1) Identifications (20 minutes—if you are not through after 20 minutes, skip to the next question): Briefly, in one or two sentences, explain the terms set out and how they have been used in the course so far:

a) Supply Curves

b) Producer Surplus

c) Non-rivalry

d) Equilibrium

2) (20 minutes—if you are not through after 20 minutes, skip to the next question): Suppose we have the demand curve: Pd = 1000 x Q-1.5

a) Pick a point on the demand curve. Calculate the elasticity of demand at that point.

b) Go back to the same point you picked in (a). Now pick the point on the demand curve with twice the quantity produced that you originally chose. Which point on the demand curve sees a greater dollar volume of sales?

c) What is the relationship between your answer to (a) and your answer to (b)?

3) (20 minutes—if you are not through after 20 minutes, skip to the next question): Suppose we have a demand curve for Atlantic cod right now this year , in tons of fish and thousands of dollars per ton: Pd = 40 - 0.001Q; and suppose we have a supply curve for Atlantic cod of Ps = 4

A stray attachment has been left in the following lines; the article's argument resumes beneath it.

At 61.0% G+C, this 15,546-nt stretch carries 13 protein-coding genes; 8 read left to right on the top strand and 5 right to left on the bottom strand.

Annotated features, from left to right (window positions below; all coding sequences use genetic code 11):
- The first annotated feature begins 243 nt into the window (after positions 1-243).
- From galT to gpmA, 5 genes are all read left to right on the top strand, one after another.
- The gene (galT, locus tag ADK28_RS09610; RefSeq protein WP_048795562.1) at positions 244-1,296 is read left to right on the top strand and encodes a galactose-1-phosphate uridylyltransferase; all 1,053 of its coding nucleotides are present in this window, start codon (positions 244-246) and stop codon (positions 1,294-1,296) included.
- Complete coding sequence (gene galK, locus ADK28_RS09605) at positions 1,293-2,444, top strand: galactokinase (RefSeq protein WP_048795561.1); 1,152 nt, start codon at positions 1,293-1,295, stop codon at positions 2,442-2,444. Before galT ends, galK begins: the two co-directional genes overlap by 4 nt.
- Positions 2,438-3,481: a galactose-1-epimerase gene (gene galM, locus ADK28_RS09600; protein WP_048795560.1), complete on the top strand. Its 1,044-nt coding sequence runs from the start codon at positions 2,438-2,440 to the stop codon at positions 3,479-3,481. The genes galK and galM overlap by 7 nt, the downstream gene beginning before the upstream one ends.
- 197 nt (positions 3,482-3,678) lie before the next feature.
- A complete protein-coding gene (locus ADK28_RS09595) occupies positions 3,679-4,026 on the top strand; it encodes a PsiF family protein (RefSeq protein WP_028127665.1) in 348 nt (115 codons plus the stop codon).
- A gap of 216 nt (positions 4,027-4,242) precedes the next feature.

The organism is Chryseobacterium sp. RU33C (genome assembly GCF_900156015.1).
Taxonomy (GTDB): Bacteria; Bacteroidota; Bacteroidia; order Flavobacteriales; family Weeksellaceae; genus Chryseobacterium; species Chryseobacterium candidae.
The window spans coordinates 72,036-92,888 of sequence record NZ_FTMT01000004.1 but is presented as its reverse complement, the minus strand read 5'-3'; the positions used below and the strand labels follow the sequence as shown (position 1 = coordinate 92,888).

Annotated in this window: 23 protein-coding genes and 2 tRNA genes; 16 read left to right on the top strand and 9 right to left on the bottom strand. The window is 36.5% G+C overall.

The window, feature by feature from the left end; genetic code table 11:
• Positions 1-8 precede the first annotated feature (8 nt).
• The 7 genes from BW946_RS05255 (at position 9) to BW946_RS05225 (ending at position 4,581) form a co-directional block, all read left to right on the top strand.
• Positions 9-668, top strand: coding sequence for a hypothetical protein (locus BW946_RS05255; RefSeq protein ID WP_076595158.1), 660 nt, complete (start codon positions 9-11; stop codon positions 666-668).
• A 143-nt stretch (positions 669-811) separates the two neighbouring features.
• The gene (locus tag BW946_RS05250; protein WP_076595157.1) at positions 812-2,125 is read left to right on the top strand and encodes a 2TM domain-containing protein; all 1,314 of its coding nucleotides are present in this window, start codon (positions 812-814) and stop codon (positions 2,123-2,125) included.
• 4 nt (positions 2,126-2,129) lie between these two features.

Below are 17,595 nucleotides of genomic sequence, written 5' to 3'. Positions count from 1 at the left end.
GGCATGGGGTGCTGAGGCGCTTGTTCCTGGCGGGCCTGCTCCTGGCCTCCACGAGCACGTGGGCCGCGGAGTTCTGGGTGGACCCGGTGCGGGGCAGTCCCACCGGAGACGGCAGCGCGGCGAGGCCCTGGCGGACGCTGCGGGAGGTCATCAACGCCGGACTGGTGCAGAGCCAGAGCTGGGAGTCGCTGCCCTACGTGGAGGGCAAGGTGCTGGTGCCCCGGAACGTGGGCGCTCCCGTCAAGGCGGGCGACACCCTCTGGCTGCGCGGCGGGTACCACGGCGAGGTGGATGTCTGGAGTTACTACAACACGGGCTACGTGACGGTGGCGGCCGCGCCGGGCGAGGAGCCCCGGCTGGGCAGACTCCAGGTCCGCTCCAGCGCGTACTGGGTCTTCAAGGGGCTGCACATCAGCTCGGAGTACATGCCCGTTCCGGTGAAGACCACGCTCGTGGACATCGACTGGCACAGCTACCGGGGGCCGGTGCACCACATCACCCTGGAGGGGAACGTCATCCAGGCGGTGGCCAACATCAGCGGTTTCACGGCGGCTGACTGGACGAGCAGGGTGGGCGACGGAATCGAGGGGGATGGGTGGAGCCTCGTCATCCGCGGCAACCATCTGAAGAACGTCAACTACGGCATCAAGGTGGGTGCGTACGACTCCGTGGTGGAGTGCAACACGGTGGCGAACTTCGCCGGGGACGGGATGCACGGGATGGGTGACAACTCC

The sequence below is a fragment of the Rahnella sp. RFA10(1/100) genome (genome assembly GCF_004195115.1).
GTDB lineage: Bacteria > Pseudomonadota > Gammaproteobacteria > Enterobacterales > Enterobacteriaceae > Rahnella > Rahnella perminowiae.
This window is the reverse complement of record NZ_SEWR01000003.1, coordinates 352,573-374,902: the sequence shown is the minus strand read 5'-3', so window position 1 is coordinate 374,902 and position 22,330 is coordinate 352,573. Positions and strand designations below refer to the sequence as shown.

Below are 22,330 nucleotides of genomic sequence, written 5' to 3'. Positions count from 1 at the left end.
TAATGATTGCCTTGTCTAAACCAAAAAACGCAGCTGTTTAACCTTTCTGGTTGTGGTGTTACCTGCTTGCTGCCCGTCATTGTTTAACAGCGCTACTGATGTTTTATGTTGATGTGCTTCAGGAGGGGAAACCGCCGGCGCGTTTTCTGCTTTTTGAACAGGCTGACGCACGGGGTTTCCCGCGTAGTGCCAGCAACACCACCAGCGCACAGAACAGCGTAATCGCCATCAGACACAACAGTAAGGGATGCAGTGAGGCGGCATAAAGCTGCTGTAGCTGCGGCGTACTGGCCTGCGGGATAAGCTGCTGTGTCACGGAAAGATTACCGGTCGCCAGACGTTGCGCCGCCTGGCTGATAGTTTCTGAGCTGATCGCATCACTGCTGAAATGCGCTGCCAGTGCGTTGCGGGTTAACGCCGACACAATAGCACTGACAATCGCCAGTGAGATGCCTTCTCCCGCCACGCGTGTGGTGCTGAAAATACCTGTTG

a) Draw the supply and demand curves.

b) Calculate the equilibrium price and quantity. Calculate the equilibrium producer and consumer surplus.

c) Suppose we notice that there is an externality cost: the total burden from resource depletion by this year’s fishing is: XC = 10 x Q—each ton of fish landed costs an extra ten thousand dollars in resource depletion. What tax would you impose on the fishing industry, and why?

d) Would you think that fishers would be very upset at this tax, and lobby against it? Why or why not?

4) (20 minutes): Go back to our first-run opening-week movie-industry monopoly example: 2000 people in the town; one movie theatre; ample capacity to seat everyone who might want to come to see this week’s first-run movie. Demand Curve: Pd = 20 - .02 Q. No variable or marginal costs of showing the movie to more people: a non-rival good. Suppose that it costs $6000 to make a movie.

a) How many people should see the movie if we are to maximize societal well-being? What price should be charged to moviegoers? How much consumer surplus is there? How much is there in the way of costs that must be covered somehow?

b) Suppose people worry that government bureaucracies will produce lousy movies, so it is decided not to nationalize the movie industry but instead to let a monopoly make and show movies. What happens?

c) Suppose that we do nationalize the movie industry, and pay for it by imposing a $3 a person “movie tax” on everyone in the town. Relative to monopoly, and relative to no movies being shown, who gains and who loses from this scenario?

d) What would you think of a proposal to encourage better movies by doubling the movie tax and giving an annual prize to the best movie as voted by moviegoers as a way of keeping the bureaucracy from leading to low-quality movies?

20140227 Sample Midterm II Econ 2 Spring 2014 UC Berkeley.pdf